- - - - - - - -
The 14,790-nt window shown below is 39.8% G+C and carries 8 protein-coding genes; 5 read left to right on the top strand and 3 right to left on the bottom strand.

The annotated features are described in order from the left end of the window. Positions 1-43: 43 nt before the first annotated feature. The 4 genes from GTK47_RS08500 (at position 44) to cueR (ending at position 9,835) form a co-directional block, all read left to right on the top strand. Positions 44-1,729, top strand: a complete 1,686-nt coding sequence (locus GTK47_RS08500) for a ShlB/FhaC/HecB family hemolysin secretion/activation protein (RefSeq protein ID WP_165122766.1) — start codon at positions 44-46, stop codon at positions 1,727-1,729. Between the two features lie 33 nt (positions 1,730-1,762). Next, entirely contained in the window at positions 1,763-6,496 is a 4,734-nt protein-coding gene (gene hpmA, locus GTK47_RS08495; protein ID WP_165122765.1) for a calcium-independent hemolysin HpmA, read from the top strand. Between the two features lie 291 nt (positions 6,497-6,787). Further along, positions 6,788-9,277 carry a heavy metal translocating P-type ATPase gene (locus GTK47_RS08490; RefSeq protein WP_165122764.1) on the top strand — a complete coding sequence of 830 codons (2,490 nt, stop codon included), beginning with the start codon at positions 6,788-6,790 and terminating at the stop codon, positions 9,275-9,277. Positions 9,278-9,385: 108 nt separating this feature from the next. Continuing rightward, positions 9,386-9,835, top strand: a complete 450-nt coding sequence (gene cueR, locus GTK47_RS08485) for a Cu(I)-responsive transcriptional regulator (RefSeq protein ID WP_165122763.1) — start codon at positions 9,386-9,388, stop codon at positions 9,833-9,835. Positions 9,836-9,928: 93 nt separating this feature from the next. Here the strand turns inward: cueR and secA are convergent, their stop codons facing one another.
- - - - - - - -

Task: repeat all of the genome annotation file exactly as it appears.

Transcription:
The 14,790-nt window shown below is 39.8% G+C and carries 8 protein-coding genes; 5 read left to right on the top strand and 3 right to left on the bottom strand.

The annotated features are described in order from the left end of the window. Positions 1-43: 43 nt before the first annotated feature. The 4 genes from GTK47_RS08500 (at position 44) to cueR (ending at position 9,835) form a co-directional block, all read left to right on the top strand. Positions 44-1,729, top strand: a complete 1,686-nt coding sequence (locus GTK47_RS08500) for a ShlB/FhaC/HecB family hemolysin secretion/activation protein (RefSeq protein ID WP_165122766.1) — start codon at positions 44-46, stop codon at positions 1,727-1,729. Between the two features lie 33 nt (positions 1,730-1,762). Next, entirely contained in the window at positions 1,763-6,496 is a 4,734-nt protein-coding gene (gene hpmA, locus GTK47_RS08495; protein ID WP_165122765.1) for a calcium-independent hemolysin HpmA, read from the top strand. Between the two features lie 291 nt (positions 6,497-6,787). Further along, positions 6,788-9,277 carry a heavy metal translocating P-type ATPase gene (locus GTK47_RS08490; RefSeq protein WP_165122764.1) on the top strand — a complete coding sequence of 830 codons (2,490 nt, stop codon included), beginning with the start codon at positions 6,788-6,790 and terminating at the stop codon, positions 9,275-9,277. Positions 9,278-9,385: 108 nt separating this feature from the next. Continuing rightward, positions 9,386-9,835, top strand: a complete 450-nt coding sequence (gene cueR, locus GTK47_RS08485) for a Cu(I)-responsive transcriptional regulator (RefSeq protein ID WP_165122763.1) — start codon at positions 9,386-9,388, stop codon at positions 9,833-9,835. Positions 9,836-9,928: 93 nt separating this feature from the next. Here the strand turns inward: cueR and secA are convergent, their stop codons facing one another.